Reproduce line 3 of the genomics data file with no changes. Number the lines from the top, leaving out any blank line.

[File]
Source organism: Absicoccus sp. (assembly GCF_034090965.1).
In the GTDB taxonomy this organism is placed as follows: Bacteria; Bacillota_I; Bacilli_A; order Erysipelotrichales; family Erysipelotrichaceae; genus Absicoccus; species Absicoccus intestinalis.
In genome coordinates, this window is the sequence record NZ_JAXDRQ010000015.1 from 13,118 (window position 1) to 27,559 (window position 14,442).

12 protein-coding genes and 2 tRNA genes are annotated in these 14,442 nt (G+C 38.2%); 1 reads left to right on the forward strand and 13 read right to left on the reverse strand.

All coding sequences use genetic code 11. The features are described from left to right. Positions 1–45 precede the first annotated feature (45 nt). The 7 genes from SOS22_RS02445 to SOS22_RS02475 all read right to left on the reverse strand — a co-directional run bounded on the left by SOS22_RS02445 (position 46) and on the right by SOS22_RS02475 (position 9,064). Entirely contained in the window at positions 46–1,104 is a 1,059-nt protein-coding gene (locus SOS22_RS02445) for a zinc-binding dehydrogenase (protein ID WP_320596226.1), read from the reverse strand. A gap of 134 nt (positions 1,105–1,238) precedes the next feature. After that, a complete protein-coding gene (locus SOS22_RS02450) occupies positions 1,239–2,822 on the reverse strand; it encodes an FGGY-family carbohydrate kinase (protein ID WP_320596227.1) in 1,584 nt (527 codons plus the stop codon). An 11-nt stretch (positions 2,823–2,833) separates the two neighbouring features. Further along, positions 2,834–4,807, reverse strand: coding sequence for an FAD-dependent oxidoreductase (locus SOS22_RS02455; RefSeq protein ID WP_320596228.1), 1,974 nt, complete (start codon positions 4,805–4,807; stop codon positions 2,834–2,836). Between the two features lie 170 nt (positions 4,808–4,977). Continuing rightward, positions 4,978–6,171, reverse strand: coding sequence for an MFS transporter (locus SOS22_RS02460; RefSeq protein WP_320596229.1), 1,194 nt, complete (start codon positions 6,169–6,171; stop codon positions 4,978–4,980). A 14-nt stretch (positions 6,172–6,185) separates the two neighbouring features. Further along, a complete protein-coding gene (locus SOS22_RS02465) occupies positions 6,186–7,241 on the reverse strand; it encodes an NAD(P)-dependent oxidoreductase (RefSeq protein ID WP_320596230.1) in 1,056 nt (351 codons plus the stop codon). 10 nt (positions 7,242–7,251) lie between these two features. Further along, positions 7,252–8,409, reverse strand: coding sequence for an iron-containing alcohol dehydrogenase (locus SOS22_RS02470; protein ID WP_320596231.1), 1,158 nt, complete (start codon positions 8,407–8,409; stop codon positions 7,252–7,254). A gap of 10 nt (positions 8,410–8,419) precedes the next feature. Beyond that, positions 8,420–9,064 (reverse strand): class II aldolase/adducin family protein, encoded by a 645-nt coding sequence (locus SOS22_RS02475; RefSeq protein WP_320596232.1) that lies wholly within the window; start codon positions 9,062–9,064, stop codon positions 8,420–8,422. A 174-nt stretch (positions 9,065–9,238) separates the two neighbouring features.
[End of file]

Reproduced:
In genome coordinates, this window is the sequence record NZ_JAXDRQ010000015.1 from 13,118 (window position 1) to 27,559 (window position 14,442).